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RevertToSelf and the Sharepoint Object Model

  Asked By: Jamison    Date: Aug 24    Category: Sharepoint    Views: 5574

I just wanted to share with you some of the results of some experimentation
I have been doing with using the application pool identity to access the
Sharepoint object model.

As you may know, much of the Object Model is only accessible by Sharepoint
administrators, and the application pool identity.

This obviously causes problems when you need to access this from a web part
which will be run by your non-admin users.

Additionally, there is a problem with Sharepoint, in that doing a simple
RevertToSelf call (or impersonating IntPtr.Zero, which internally calls
RevertToSelf) still does not give you that access.

There are a couple of widely used work-arounds to this; neither of which are
particularly satisfactory from either performance, or ease of coding points
of view.

These are:
1. Marshal your object model calls into a separate AppDomain, which is
fairly advanced for many people, and produces fragile code which does not
perform particularly well.

2. Call a Web Service interface to the object model, which is better in
terms of code readability, but means an unnecessary http call.

I am presenting a third work-around here, which is rather less

Having done some experimentation, it would appear that simply
re-impersonating the app pool account after using RevertToSelf will allow
you access to the Sharepoint object model.

This is still not satisfactory, mainly due to the fact that it is
non-obvious as to why it works, and it seems to be redundant code, but it is
still easier to use, and I believe should be more performant than the above
methods (I haven't done any performance checking, but the ease-of-use is
enough of a sell for me).
Note you will need to run this under (at least) WSS_Medium privilege
(although the Object Model also requires this level of privilege.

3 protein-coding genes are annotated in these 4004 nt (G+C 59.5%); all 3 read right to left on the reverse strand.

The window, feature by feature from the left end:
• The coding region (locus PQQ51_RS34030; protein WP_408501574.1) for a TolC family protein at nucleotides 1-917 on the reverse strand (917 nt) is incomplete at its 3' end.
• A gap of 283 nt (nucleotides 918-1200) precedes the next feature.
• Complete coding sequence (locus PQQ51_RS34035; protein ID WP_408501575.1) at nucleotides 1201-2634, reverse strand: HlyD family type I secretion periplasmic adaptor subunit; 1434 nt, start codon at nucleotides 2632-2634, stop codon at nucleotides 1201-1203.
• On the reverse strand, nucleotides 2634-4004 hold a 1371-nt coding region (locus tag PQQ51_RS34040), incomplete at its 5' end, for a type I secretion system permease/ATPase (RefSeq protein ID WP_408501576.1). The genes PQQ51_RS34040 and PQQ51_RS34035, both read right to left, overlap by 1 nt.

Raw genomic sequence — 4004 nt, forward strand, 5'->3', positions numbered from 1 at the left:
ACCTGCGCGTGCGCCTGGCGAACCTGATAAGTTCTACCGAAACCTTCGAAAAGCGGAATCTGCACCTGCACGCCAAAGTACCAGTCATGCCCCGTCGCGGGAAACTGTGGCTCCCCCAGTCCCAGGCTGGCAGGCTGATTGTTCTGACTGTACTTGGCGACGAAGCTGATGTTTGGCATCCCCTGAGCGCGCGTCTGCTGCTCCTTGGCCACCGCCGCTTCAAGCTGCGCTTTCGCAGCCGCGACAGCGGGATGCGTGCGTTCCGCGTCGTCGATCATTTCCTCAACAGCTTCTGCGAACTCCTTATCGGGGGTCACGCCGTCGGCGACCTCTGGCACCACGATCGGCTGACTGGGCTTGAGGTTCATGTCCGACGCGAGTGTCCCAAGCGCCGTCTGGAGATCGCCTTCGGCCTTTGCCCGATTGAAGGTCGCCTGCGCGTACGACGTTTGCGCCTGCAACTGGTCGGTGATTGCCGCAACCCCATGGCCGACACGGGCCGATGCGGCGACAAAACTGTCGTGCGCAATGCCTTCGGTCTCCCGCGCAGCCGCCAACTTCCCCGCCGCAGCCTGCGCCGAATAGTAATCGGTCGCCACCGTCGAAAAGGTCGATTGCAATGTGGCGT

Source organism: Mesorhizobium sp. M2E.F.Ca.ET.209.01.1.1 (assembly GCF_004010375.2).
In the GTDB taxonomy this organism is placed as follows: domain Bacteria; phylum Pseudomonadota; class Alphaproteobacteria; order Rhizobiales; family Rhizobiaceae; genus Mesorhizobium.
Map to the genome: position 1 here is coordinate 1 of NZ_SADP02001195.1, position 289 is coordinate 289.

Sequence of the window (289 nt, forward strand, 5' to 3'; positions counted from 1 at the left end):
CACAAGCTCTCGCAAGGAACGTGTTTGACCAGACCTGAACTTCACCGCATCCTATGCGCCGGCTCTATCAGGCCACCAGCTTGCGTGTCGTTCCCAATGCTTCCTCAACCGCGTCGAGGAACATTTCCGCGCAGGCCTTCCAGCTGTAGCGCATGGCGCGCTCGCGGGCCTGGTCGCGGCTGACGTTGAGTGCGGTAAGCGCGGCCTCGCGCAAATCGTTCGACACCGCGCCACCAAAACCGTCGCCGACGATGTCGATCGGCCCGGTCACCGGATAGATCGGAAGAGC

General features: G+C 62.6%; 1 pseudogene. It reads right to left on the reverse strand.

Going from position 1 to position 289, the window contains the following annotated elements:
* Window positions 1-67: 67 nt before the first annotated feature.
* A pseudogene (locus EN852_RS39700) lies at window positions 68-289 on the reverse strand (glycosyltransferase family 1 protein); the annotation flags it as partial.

Here's how I do it:

First, wrap all the impersonation code into its own class:

using System.Security.Principal;

public class Impersonator : IDisposable
private WindowsImpersonationContext ctx = null;
private WindowsImpersonationContext ctx1 = null;

public void ImpersonateAppPoolUser()

// Call the .net wrapper for RevertToSelf
ctx = WindowsIdentity.Impersonate(IntPtr.Zero);

// and call impersonate on the app pool user object (now the current
ctx1 = WindowsIdentity.GetCurrent().Impersonate();

public void UndoImpersonation()
if(ctx != null)
ctx = null;

if(ctx1 != null)
ctx1 = null;


public void Dispose()

Then, when you need to use the object model, just use this object:

using(Impersonator imp = new Impersonator() )

// object model access goes in here



5 Answers Found

Answer #1    Answered By: Rigoberto Beard     Answered On: Aug 24

Are you saying that the RevertToSelf(IntPtr.Zero) followed by the
GetCurrent Impersonation allows access  to _all_ OM functionality. What
about running the code  found in these articles:

Answer #2    Answered By: Alphonso Mckay     Answered On: Aug 24

Actually you may be right; I had only been using this to access  lists which
were denied to normal users. Doing a quick test, gettign information about
roles sems to fail.

I'll have another look at doing this next week, when I get a chance to spend
a little time on it.

Answer #3    Answered By: Daron Oneill     Answered On: Aug 24

I'm not sure if this is mentioned in the article but
at the expense of being redundant, GetContextWeb
method call  and others like it only return the site
for the user  who initiated the request. The object
model is prepared ahead of time not at the moment the
method is called.
So, and I'm sure someone here mentioned something
similar, you have to use a new instance of the SPWeb
or SPSite class  only AFTER the desired user account
has been impersonated.
BTW... beware of SharePoint code access  security!!!

Answer #4    Answered By: M Juarez     Answered On: Aug 24

I have tried RevertToSlef with following code:

using(Impersonator imp = new Impersonator() )


SPWeb web2 = SPControl.GetContextWeb(Context);
SPList theList = web2.Lists[new Guid("{68685386-4A1E-4C41-917F-


Unfortunately the "Access is denied" is raised, although the
Application Pool account  has fool privileges as local Admin.

Answer #5    Answered By: Marty Mcdowell     Answered On: Aug 24

I found that using GetContextWeb does not work; as in the other scenarios
you will need to obtain the correct identity, and then get the web  from a
means other than GetContextWeb - e.g.

SPVirtualServer server = new SPGlobalAdmin().OpenVirtualServer(serverUri);
site = server.Sites[0];
web = site.AllWebs[webId];
list = web.Lists[listId];

having saved out all the relevent IDs beforehand.

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